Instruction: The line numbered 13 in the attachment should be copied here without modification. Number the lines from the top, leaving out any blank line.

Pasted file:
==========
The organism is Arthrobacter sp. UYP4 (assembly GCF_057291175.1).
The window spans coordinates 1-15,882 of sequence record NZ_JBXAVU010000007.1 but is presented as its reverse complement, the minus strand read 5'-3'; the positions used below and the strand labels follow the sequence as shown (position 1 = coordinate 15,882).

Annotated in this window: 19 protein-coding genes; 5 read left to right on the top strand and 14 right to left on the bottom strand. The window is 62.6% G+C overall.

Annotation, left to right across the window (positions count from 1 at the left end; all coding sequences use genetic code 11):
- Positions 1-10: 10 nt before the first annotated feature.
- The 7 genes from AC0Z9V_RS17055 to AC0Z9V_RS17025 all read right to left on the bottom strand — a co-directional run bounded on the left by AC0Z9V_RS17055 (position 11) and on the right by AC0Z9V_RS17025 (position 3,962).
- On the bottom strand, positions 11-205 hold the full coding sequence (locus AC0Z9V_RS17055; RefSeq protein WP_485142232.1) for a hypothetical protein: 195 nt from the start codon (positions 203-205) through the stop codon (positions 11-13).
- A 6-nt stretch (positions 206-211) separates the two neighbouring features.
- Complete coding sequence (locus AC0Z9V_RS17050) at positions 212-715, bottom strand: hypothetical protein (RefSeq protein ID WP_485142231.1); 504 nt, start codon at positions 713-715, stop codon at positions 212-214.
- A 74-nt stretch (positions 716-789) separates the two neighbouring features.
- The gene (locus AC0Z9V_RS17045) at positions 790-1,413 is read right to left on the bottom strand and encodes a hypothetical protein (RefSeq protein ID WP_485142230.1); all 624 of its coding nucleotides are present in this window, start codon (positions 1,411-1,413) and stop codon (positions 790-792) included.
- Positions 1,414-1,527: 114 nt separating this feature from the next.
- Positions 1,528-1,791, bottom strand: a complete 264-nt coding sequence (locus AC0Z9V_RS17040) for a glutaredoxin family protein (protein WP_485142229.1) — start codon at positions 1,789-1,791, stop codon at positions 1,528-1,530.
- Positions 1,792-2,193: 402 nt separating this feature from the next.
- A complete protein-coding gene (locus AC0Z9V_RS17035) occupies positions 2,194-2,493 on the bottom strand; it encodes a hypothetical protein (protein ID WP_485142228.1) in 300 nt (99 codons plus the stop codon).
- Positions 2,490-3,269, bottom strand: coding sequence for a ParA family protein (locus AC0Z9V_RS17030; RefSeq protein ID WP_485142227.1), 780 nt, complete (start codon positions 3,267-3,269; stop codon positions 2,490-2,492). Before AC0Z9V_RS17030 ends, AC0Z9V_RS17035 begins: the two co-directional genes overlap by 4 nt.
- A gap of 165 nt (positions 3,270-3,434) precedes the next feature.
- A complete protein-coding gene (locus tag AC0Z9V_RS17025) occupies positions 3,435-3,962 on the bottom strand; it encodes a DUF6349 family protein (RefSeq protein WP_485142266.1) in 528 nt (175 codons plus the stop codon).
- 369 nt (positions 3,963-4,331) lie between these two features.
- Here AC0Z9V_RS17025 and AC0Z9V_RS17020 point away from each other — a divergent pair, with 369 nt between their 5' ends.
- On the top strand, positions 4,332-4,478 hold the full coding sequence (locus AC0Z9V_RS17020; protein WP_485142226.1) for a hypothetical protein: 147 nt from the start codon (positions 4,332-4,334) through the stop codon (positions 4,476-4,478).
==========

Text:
- Positions 1,528-1,791, bottom strand: a complete 264-nt coding sequence (locus AC0Z9V_RS17040) for a glutaredoxin family protein (protein WP_485142229.1) — start codon at positions 1,789-1,791, stop codon at positions 1,528-1,530.